To be clear, Democrats don’t deserve all or most of the blame for an economy that still punishes the poor and middle class 7 years into the economic crisis that began building in 2007 just because Obama has been president for most of those years- not even close. It was George W. Bush’s policies and regulators who led us into economic collapse while cluelessly ignoring the bright red warning signs flashing everywhere around them. And the Republican House and Republican Senators in the last 4 years who blocked good policies that would have helped create more jobs and raise a lot of workers’ wages (infrastructure spending, minimum wage increase, etc) deserve a great deal of the blame. But the last Democratic president, Bill Clinton, was the one who pushed for the most massive deregulation of the financial industry in modern history, and Obama’s made a series of decisions that haven’t helped either- failing to restructure Wall Street excess when he had the chance to in 2009, agreeing to a program of extreme austerity when the economy was still severely damaged in 2011, and keeping his executive actions to raise wages and spur the economy much more modest than they could have been over the last 2 years . And beyond the facts on what Obama has or hasn’t done on the economy, when you are presiding over an economy this bad at raising wages, you are going to get most of the blame from the voters.  

So let’s talk about the politics first, starting with the Rising American Electorate (RAE) that Democratic strategists like Stan Greenberg frequently talk about- African-Americans, Hispanics, Asian-Americans, unmarried women, and voters 30 years old and younger. In the Obama years, and in the Democratic wave election of 2006 that was a precursor to Obama’s decisive 2008 victory, those voters have tended to be Democratic base voters, although there are more swing voters in those demographic categories than many casual observers realize. The problem for us as a party is that if you look at what has happened to these constituencies income, net wealth, job prospects, amount of student debt, and political rights during the Obama presidency, they haven’t done very well. If you want to look at why those constituencies didn’t vote in higher percentages, or gave a lower percent of their vote to Democrats in 2014, you can clearly start with that as an explanation. Yes, it is true- and important to point out- that Republicans’ policy prescriptions are a lot worse for all those constituencies than Democrats, but at some point we also have to deliver some tangible benefits to our voters.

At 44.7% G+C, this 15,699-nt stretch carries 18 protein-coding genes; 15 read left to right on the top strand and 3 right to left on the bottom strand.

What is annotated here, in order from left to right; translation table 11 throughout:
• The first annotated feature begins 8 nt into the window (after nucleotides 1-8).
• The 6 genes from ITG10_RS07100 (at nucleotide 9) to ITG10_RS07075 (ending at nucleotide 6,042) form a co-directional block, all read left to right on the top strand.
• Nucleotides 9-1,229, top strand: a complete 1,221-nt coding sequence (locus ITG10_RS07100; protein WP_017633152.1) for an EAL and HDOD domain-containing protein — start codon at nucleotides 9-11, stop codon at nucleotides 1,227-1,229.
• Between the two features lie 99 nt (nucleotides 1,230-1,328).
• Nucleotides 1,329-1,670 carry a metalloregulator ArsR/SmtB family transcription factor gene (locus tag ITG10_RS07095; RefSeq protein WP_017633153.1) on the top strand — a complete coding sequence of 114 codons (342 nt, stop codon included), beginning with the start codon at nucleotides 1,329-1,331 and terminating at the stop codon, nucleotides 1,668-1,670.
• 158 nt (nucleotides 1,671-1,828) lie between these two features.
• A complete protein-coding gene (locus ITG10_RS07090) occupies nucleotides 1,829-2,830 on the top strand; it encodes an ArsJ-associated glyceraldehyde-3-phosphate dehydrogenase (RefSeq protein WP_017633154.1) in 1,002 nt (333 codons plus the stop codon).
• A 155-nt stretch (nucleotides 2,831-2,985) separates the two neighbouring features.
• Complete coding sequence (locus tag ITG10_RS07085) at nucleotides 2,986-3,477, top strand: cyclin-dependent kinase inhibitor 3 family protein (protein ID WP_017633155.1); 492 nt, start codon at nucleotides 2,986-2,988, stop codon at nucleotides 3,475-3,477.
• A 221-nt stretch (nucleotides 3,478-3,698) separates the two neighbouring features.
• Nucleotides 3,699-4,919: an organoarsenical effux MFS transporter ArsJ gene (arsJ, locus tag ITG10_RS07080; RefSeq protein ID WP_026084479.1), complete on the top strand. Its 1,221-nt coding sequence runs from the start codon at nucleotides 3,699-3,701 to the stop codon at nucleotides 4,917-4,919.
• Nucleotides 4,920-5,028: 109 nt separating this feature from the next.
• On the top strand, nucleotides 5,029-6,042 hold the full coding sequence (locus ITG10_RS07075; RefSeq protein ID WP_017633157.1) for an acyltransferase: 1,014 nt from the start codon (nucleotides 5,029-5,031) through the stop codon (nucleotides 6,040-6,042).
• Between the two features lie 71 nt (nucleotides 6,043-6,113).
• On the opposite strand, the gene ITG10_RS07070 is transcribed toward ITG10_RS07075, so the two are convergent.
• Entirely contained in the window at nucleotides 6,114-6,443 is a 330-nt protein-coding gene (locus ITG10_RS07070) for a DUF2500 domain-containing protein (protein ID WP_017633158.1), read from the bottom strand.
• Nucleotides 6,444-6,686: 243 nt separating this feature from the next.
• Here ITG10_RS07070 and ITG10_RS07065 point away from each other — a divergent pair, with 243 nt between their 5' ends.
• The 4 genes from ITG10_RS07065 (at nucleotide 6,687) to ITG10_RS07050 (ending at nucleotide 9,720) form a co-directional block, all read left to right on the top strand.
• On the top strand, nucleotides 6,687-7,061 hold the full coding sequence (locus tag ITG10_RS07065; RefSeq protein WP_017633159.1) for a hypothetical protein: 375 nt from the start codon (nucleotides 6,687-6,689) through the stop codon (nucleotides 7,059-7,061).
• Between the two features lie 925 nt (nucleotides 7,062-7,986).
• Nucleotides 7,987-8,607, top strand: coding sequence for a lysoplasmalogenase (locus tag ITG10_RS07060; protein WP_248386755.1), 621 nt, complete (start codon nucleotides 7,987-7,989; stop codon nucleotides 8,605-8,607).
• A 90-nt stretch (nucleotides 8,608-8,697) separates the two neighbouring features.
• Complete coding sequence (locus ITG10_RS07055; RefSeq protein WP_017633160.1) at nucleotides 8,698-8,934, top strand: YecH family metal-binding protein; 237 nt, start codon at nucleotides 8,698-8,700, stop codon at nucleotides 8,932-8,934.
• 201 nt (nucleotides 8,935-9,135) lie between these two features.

The RAE is central to any Democratic prospects for the foreseeable future. We have to deliver on policies that tangibly improve their lives. We have to cultivate, motivate, register them to vote, and turn them out to vote. But for at least another  couple of generations, especially in non-presidential election years but even in presidential election years too, we still have to do relatively well with the white working class voters that used to be the foundation stone of the old New Deal majority. The numbers don’t add up in swing Presidential states like OH, PA, MI, WI, IA, NH, or MN, which tend to be a little too old and a little too white to win 51% of the vote with a political calculus geared mostly around the RAE. The fact is we won these states in 2008 and 2012 not only because we did so well at turning out RAE voters to vote and winning strong percentages of them, but because we did respectably among white working class- mostly because of the herculean efforts of the labor movement. Similarly, a RAE-centric and Obama-centric strategy doesn’t add up to wining a majority of the Senate, where Democrats have an overwhelming majority of seats in states won by Obama, 41-11 but we still have to win some seats in the 24 states carried by Romney: if Landrieu loses, there are only 5 Democrats among those 48 Senate seats. And even if you were to lessen the impact of gerrymandering, which has been a fact of political life since the earliest days of the American republic, there is no way we get to a majority in the House without doing better among white working class voters because so many RAE voters are concentrated in heavily Democratic urban core House districts.